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Effects of levels of clinical supervision during simulated ICU scenarios on resident learning and patient care: a qualitative study


Closer clinical supervision of residents is often perceived as a double-edged sword, improving patient safety but limiting resident participation in patient care. There has been little empirical research on the educational effects of closer supervision. We examined the impact of levels of clinical supervision on clinical learning and patient care during acute simulated resuscitation.


Fifty-four ICU residents (PGY1 to 4) were randomly assigned to complete a simulated ICU scenario in one of three levels of supervision (physical proximity of supervising ICU fellow: distant, immediately available, direct). In-person and telephone interactions between participants were recorded and transcribed. We conducted an inductive thematic analysis of anonymized transcripts using constant comparison within and between scenarios. Distributed cognition theory was used as a framework to guide analysis.


Both distant and direct levels of supervision resulted in variable involvement of residents in patient care. A shift of control over patient care from residents to fellows often occurred regardless of the physical distance of the fellow. Direct supervision did not always result in decreased resident contributions. Fellows were found to facilitate more elaborated cognitive contributions from the residents during direct supervision. In addition, practicing in the presence of a supervisor was more likely to lead to timely feedback. However, a presence at the bedside allowed fellows to influence the nature of resident involvement by delegating specific tasks such as technical procedures. During distant supervision, fellows had to use residents as proxies to obtain information about patients and to deliver care, with potentially serious consequences: when residents' interpretations of the clinical information were problematic, the quality of fellows' clinical decisions was negatively affected. Higher cognitive work required of fellows during distant supervision appeared to limit their ability to invest cognitive resources in teaching.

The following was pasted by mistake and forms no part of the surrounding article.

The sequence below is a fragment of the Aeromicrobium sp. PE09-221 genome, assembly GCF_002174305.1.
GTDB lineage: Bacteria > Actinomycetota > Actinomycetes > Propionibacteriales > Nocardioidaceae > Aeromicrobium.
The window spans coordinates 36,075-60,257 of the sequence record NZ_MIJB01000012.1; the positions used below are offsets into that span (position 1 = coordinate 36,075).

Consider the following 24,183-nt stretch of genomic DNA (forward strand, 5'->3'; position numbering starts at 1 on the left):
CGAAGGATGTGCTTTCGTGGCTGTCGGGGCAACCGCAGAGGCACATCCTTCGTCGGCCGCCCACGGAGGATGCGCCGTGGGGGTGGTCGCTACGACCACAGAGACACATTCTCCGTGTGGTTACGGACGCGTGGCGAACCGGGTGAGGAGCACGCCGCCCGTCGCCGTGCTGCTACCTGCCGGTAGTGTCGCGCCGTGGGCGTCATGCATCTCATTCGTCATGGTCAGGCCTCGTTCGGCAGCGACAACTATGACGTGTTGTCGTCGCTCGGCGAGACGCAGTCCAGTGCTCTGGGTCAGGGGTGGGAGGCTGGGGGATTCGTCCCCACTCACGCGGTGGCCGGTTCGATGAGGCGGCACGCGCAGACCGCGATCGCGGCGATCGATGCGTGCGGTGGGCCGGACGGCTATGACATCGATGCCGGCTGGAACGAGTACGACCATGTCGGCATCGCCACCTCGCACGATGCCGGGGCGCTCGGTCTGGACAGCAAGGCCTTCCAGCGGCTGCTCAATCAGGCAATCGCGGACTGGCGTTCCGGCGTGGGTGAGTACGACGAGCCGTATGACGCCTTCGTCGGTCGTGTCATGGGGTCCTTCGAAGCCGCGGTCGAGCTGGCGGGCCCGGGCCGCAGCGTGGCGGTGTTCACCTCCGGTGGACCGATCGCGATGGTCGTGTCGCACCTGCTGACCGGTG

Level of clinical supervision was not the main determinant of resident engagement in patient care. Both distantly and directly supervised scenarios presented learning opportunities for residents. Given the observed negative effects of distant supervision on patient care, strategies to optimize unique learning opportunities offered by direct supervision should be investigated.

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Piquette, D., Mylopoulos, M. & LeBlanc, V. Effects of levels of clinical supervision during simulated ICU scenarios on resident learning and patient care: a qualitative study. Crit Care 16, P478 (2012).

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  • Improve Patient Safety
  • Clinical Supervision
  • Direct Supervision
  • Cognitive Work
  • Resident Participation